Former KKK member turned priest says radical transformation possible through Jesus Christ

Reuters / Vasily Fedosenko

A Catholic priest in Virginia is temporarily stepping down after it came to light that he used to be a member of the Ku Klux Klan.

Rev William Aitcheson made the admission in an article he wrote for the Arlington Catholic Herald.

'As an impressionable young man, I was a member of the Ku Klux Klan,' he writes. 'My actions were despicable. When I think back on burning crosses, a threatening letter, and so on, I feel as though I am speaking of somebody else. It's hard to believe that was me.'

Aitcheson's article was prompted by the scenes in Charlottesville, where white nationalists processed with torches, in scenes reminiscent of the KKK.

The Klan, which has been used to describe a number of disparate but related groups over the past 200 years, still exists in parts of the South. It is well known for its hatred of black people, but the bigotry extends to Jews, Catholics and others.

'The irony that I left an anti-Catholic hate group to rejoin the Catholic Church is not lost on me,' he wrote. 'It is a reminder of the radical transformation possible through Jesus Christ in his mercy.'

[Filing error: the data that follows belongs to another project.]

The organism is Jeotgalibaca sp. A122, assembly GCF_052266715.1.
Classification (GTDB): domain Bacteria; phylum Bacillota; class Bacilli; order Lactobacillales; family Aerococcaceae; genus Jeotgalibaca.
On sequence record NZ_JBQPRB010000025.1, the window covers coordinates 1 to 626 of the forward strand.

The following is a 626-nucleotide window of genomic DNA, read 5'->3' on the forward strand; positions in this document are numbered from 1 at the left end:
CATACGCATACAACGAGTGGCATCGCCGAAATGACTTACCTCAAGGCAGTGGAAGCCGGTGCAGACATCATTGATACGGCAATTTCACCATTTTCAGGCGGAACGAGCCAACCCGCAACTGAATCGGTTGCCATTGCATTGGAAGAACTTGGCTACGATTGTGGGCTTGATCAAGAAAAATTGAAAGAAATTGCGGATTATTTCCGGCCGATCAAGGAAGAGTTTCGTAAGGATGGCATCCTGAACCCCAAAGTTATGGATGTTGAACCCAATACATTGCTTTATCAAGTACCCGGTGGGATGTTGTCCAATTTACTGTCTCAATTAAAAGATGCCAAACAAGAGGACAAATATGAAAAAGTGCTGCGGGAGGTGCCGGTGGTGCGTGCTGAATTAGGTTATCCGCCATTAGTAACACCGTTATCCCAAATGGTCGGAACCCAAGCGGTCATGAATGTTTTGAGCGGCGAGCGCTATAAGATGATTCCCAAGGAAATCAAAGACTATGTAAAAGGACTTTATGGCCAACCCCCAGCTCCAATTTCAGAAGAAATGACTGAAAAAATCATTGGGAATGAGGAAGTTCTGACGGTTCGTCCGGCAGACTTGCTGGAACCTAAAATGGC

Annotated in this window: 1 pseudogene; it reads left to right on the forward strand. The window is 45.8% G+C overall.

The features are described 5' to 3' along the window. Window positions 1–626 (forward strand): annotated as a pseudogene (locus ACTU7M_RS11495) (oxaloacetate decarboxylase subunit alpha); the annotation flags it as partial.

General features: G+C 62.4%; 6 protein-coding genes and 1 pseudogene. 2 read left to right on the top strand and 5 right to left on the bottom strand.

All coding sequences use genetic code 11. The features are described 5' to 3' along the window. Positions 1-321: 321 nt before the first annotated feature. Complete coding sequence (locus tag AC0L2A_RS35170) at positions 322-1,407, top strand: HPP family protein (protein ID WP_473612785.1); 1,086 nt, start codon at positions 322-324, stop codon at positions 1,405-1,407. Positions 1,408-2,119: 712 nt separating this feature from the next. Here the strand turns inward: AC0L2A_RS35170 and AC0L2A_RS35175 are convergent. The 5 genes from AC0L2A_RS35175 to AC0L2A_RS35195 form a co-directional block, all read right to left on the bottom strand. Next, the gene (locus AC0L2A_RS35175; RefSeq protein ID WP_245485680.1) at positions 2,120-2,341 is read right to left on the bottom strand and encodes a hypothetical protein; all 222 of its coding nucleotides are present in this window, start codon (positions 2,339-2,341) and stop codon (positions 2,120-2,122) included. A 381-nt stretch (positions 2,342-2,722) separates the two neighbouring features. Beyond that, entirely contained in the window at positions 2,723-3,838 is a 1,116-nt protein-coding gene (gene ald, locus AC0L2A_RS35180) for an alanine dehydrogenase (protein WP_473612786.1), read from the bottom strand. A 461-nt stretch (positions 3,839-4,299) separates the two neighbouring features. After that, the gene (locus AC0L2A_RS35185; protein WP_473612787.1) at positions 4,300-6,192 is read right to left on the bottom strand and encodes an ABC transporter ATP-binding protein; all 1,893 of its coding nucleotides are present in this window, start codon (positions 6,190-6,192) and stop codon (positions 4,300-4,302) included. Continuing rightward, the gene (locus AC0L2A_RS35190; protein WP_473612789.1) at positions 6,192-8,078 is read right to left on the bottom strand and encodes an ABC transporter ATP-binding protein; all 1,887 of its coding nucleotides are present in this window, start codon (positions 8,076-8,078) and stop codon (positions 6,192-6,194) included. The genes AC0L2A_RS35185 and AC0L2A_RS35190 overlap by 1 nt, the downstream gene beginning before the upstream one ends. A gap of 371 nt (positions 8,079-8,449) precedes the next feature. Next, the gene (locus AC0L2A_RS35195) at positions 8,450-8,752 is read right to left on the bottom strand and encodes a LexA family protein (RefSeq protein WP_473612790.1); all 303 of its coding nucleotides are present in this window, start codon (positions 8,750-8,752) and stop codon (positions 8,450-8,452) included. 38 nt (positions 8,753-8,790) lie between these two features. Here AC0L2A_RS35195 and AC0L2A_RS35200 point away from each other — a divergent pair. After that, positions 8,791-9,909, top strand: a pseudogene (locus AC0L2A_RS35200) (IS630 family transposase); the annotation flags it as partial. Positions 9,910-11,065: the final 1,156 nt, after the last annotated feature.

The priest has decided to take a temporary break from his duties. A spokesperson for his diocese said, 'Fr Aitcheson decided that given the current political and cultural climate around the sensitive issue of racism, he felt it best to temporarily step away from his parish duties. He felt it was best for the Church and his parish. His request was approved. His hope is that his story of transformation would be helpful to others.'

Father Aitcheson's closing words in the piece were: 'If there are any white supremacists reading this, I have a message for you: you will find no fulfillment in this ideology. Your hate will never be satisfied and your anger will never subside. I encourage you to find peace and mercy in the only place where it is authentic and unending: Jesus Christ.'

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